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A Composite Graph Theoretic Approach to Modeling Landscape Connectivity for Wildlife Movement in Western Canada
Connectivity among the resource patches that provide the wildlife with essential habitat is critical to their survival, but highways and other anthropogenic developments commonly impede wildlife movement. The purpose of this study was to identify suitable locations for highway crossing structures for wildlife movement in a fragmented landscape. Functional connectivity was modeled using human footprint data over a regional landscape in western Canada. A graph-theoretic approach was employed to identify corridors, link-age zones, and the locations where wildlife species cross the highways. A betweenness centrality model was used to compute the shortest path, current flow, and network flow of movements across various landscape lattices. The shortest path model identified a set of geodesic paths to connect the resource patches, the current flow model identified a number of movement zones around the resource patches, and the network flow model identified linkage zones in the network. Finally, a composite of the outputs was used to identify suitable locations for highway crossing for maintaining wildlife movement on the landscape.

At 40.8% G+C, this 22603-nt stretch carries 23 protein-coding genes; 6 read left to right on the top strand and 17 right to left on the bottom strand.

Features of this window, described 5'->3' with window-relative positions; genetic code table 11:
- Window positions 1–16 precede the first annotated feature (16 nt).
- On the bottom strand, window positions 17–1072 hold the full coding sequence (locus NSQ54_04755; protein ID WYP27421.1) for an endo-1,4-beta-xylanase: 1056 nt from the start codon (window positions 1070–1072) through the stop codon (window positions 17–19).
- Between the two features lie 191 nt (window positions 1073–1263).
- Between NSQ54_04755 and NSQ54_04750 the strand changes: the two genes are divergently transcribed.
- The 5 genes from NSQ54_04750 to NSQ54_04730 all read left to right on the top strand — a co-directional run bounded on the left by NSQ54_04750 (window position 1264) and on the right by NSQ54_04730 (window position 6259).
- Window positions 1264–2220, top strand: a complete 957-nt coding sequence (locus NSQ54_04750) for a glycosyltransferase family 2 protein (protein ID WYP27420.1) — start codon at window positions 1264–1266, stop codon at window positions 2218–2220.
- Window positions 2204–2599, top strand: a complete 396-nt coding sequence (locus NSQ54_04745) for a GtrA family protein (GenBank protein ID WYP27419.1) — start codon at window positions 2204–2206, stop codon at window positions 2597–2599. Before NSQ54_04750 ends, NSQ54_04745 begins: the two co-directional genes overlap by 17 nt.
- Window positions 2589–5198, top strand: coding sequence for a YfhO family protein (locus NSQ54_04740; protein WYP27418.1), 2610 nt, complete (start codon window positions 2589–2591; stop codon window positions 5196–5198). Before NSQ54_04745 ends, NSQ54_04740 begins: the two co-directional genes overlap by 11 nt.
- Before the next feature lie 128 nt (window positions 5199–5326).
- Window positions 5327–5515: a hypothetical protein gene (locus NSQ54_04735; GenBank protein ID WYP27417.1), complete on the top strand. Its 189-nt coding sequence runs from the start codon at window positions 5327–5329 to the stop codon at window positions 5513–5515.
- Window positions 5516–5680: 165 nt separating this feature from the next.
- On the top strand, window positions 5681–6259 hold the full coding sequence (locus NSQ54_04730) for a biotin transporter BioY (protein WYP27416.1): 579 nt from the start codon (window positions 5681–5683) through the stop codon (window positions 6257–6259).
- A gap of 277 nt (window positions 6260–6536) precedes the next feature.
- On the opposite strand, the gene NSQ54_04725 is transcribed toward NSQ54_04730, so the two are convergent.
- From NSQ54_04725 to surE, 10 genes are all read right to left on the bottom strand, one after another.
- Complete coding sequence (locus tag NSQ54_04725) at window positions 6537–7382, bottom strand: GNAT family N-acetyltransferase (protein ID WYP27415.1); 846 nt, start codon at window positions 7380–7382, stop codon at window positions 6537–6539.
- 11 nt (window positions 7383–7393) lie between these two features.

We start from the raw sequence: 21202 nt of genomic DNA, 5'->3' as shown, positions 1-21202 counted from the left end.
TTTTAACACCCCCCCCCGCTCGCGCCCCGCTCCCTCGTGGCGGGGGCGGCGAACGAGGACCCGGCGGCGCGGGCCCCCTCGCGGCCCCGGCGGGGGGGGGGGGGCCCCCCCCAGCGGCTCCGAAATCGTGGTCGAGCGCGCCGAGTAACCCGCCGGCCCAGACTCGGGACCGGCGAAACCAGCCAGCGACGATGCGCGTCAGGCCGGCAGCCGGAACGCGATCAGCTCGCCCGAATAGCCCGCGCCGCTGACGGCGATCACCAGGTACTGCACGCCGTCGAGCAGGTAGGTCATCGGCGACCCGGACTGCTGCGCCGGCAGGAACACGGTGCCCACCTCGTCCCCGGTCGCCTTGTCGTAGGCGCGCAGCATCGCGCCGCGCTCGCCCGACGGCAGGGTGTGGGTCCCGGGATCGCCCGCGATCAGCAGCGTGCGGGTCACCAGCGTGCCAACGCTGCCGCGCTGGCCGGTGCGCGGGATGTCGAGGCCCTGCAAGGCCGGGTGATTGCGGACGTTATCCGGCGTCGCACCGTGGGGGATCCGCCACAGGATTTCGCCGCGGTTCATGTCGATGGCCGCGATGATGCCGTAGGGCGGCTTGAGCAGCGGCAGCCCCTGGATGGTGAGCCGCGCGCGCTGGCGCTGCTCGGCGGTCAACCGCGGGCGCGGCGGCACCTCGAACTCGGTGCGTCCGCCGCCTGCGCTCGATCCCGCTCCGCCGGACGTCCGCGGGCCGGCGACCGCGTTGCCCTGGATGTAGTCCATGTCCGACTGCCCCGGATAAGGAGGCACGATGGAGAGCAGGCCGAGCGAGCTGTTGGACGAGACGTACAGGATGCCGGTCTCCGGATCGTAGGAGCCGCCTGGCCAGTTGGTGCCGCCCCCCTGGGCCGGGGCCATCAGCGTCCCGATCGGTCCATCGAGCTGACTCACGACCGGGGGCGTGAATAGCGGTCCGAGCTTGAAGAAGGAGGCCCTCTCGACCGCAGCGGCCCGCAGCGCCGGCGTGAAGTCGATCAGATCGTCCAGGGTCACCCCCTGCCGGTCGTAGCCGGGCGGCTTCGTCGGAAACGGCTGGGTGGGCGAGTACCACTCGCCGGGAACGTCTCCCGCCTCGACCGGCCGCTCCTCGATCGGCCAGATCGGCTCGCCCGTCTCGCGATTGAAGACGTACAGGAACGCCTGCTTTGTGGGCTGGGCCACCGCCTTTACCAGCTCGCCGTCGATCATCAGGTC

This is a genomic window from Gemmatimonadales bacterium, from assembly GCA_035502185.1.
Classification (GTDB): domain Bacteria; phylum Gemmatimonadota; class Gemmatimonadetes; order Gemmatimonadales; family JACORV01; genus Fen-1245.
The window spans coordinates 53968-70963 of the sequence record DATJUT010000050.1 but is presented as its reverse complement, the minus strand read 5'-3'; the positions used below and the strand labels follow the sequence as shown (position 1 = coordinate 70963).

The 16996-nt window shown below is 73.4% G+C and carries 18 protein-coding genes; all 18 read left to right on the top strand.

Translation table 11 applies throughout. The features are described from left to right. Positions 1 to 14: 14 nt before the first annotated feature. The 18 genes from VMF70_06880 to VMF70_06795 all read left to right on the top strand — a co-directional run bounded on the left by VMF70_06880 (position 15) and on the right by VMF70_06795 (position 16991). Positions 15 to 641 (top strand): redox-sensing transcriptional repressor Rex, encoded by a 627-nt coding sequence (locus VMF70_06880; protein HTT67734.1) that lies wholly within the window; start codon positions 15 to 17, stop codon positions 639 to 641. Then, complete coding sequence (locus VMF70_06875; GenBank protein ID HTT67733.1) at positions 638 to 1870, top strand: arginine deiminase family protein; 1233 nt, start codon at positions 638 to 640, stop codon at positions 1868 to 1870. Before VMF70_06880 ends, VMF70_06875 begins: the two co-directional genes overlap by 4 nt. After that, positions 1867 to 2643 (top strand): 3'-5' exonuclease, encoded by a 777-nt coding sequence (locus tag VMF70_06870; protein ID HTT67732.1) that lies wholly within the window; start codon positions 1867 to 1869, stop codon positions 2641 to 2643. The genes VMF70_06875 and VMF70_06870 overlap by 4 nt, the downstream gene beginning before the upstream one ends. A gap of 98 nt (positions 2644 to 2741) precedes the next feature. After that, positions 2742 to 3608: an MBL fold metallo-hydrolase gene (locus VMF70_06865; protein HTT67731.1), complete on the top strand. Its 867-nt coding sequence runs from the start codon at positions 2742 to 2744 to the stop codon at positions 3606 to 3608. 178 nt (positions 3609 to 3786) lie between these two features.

Keywords: landscape ecology, landscape connectivity, protected area, wildlife movement, graph theory, betweenness centrality
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